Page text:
Corresponding authors

Correspondence to Vineet Bafna or Paul S. Mischel.

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Competing interests

V.B. is a co-founder, has an equity interest and receives income from Digital Proteomics, LLC. The terms of this arrangement have been reviewed and approved by the University of California, San Diego in accordance with its conflict of interest policies. Digital Proteomics was not involved in the research presented here.

Additional information

Reviewer Information: Nature thanks C. Maley, A. Papenfuss and the other anonymous reviewer(s) for their contribution to the peer review of this work.

Extended data figures and tables

Extended Data Figure 1

Full metaphase spreads corresponding to the partial metaphase spreads shown in Fig. 1a, Images corresponding to Fig. 1b. b, Images corresponding to Fig. 1c. c, Images corresponding to Fig. 1d.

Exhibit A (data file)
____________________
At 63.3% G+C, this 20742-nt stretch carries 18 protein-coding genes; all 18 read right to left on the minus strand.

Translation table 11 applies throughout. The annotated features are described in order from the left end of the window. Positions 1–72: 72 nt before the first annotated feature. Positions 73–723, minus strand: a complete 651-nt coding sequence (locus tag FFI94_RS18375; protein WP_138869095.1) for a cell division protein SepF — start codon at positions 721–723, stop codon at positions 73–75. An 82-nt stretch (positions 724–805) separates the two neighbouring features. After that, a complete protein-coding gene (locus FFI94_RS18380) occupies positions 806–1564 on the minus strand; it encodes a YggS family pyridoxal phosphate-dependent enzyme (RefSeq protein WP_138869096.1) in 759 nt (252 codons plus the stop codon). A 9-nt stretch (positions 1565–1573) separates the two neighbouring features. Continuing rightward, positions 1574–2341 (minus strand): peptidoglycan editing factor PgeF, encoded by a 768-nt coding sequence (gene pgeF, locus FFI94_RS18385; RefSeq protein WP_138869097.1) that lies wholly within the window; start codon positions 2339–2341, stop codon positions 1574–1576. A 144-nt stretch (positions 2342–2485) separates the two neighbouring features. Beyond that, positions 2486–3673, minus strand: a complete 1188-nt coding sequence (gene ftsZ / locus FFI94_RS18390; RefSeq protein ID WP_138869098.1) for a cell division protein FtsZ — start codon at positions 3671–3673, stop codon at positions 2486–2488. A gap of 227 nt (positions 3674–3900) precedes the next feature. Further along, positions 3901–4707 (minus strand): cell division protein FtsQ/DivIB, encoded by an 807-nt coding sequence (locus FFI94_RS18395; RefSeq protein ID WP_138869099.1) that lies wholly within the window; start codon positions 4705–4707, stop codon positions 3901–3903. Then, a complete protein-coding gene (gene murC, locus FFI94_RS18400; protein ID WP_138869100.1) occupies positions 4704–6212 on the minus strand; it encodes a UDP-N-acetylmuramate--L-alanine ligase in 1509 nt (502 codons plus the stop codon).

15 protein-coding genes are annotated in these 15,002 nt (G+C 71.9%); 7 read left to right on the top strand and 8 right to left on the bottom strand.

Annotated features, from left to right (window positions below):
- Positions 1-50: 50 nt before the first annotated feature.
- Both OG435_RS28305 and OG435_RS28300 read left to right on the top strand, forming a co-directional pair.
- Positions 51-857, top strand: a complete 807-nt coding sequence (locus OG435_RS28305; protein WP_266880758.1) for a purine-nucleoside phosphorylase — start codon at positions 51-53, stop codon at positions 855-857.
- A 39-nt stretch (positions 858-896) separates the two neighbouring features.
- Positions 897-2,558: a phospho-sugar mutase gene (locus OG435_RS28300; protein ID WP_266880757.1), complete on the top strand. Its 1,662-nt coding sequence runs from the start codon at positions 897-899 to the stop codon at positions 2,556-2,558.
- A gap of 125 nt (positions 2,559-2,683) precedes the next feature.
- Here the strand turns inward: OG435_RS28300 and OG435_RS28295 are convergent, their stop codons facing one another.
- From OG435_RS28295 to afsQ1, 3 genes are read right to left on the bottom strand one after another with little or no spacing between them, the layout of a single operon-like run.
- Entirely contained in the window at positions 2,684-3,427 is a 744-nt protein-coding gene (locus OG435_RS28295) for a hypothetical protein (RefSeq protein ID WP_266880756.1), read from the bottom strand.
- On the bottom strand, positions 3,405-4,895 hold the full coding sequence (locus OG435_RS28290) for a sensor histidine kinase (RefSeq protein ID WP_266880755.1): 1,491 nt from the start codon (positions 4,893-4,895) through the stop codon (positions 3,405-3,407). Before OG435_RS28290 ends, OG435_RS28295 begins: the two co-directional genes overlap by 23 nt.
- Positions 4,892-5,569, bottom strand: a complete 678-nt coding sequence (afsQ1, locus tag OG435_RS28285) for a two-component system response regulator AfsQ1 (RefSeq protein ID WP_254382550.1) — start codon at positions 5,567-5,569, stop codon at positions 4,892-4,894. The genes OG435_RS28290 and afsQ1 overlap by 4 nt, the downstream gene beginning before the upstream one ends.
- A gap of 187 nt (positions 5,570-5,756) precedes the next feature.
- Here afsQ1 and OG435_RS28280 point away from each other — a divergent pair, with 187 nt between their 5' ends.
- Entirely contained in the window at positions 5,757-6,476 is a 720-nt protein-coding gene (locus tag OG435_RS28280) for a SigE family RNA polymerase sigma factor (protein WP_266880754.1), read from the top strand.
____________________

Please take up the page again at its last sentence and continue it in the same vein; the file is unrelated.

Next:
Extended Data Figure 2 Alternative analysis of ecDNA presence according to varying criteria, stratified by sample type.

Samples with a minimum number of ecDNA elements per 10 cells in metaphase in average shown in x axis are classified ecDNA positive, and their fraction is displayed on the y axis. The vertical line at x = 4 shows that for a minimum of 4 ecDNA elements per 10 cells in metaphase on average, 0% of normal, 10% of immortalized, 46% of tumour cell line and 89% of PDX samples are classified as ecDNA positive.

Extended Data Figure 3 ecDNA counts in normal and immortalized cells.

Extended Data Figure 4 Histogram of depth of coverage for next-generation sequencing of tumour samples.